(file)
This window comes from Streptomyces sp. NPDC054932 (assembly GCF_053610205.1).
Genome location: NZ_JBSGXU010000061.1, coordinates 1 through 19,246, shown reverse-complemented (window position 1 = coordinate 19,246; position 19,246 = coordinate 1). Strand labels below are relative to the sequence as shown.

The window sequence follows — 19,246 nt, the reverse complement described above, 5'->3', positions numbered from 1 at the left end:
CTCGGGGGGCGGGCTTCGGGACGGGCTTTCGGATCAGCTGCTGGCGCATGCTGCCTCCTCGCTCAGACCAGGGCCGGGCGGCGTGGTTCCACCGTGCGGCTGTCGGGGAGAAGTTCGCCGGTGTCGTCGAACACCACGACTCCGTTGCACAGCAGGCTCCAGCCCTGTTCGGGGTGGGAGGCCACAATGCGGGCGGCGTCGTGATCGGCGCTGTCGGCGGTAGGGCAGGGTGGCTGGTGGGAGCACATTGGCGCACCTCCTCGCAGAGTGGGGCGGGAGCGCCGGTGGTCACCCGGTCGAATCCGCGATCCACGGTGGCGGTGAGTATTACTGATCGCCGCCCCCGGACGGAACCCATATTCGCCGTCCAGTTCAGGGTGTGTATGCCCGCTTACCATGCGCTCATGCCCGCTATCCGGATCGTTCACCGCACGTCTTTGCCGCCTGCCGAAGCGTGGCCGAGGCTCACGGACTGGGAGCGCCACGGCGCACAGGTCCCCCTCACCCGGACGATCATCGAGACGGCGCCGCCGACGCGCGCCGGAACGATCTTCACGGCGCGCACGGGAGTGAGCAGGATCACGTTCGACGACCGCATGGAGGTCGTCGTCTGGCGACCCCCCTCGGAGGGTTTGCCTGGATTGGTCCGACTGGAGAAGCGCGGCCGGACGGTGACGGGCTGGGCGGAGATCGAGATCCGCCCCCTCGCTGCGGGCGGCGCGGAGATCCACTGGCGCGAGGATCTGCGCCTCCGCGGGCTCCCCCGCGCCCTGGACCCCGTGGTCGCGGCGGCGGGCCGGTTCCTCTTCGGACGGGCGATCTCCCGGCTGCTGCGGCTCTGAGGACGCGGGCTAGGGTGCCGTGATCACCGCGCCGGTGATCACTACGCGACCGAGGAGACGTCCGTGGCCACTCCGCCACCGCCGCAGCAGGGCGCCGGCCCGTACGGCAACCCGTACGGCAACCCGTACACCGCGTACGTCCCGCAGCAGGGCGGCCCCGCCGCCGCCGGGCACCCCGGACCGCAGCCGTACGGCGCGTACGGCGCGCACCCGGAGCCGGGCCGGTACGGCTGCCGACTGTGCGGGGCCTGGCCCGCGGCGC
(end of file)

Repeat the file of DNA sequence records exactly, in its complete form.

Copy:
This window comes from Streptomyces sp. NPDC054932 (assembly GCF_053610205.1).
Genome location: NZ_JBSGXU010000061.1, coordinates 1 through 19,246, shown reverse-complemented (window position 1 = coordinate 19,246; position 19,246 = coordinate 1). Strand labels below are relative to the sequence as shown.

The window sequence follows — 19,246 nt, the reverse complement described above, 5'->3', positions numbered from 1 at the left end:
CTCGGGGGGCGGGCTTCGGGACGGGCTTTCGGATCAGCTGCTGGCGCATGCTGCCTCCTCGCTCAGACCAGGGCCGGGCGGCGTGGTTCCACCGTGCGGCTGTCGGGGAGAAGTTCGCCGGTGTCGTCGAACACCACGACTCCGTTGCACAGCAGGCTCCAGCCCTGTTCGGGGTGGGAGGCCACAATGCGGGCGGCGTCGTGATCGGCGCTGTCGGCGGTAGGGCAGGGTGGCTGGTGGGAGCACATTGGCGCACCTCCTCGCAGAGTGGGGCGGGAGCGCCGGTGGTCACCCGGTCGAATCCGCGATCCACGGTGGCGGTGAGTATTACTGATCGCCGCCCCCGGACGGAACCCATATTCGCCGTCCAGTTCAGGGTGTGTATGCCCGCTTACCATGCGCTCATGCCCGCTATCCGGATCGTTCACCGCACGTCTTTGCCGCCTGCCGAAGCGTGGCCGAGGCTCACGGACTGGGAGCGCCACGGCGCACAGGTCCCCCTCACCCGGACGATCATCGAGACGGCGCCGCCGACGCGCGCCGGAACGATCTTCACGGCGCGCACGGGAGTGAGCAGGATCACGTTCGACGACCGCATGGAGGTCGTCGTCTGGCGACCCCCCTCGGAGGGTTTGCCTGGATTGGTCCGACTGGAGAAGCGCGGCCGGACGGTGACGGGCTGGGCGGAGATCGAGATCCGCCCCCTCGCTGCGGGCGGCGCGGAGATCCACTGGCGCGAGGATCTGCGCCTCCGCGGGCTCCCCCGCGCCCTGGACCCCGTGGTCGCGGCGGCGGGCCGGTTCCTCTTCGGACGGGCGATCTCCCGGCTGCTGCGGCTCTGAGGACGCGGGCTAGGGTGCCGTGATCACCGCGCCGGTGATCACTACGCGACCGAGGAGACGTCCGTGGCCACTCCGCCACCGCCGCAGCAGGGCGCCGGCCCGTACGGCAACCCGTACGGCAACCCGTACACCGCGTACGTCCCGCAGCAGGGCGGCCCCGCCGCCGCCGGGCACCCCGGACCGCAGCCGTACGGCGCGTACGGCGCGCACCCGGAGCCGGGCCGGTACGGCTGCCGACTGTGCGGGGCCTGGCCCGCGGCGC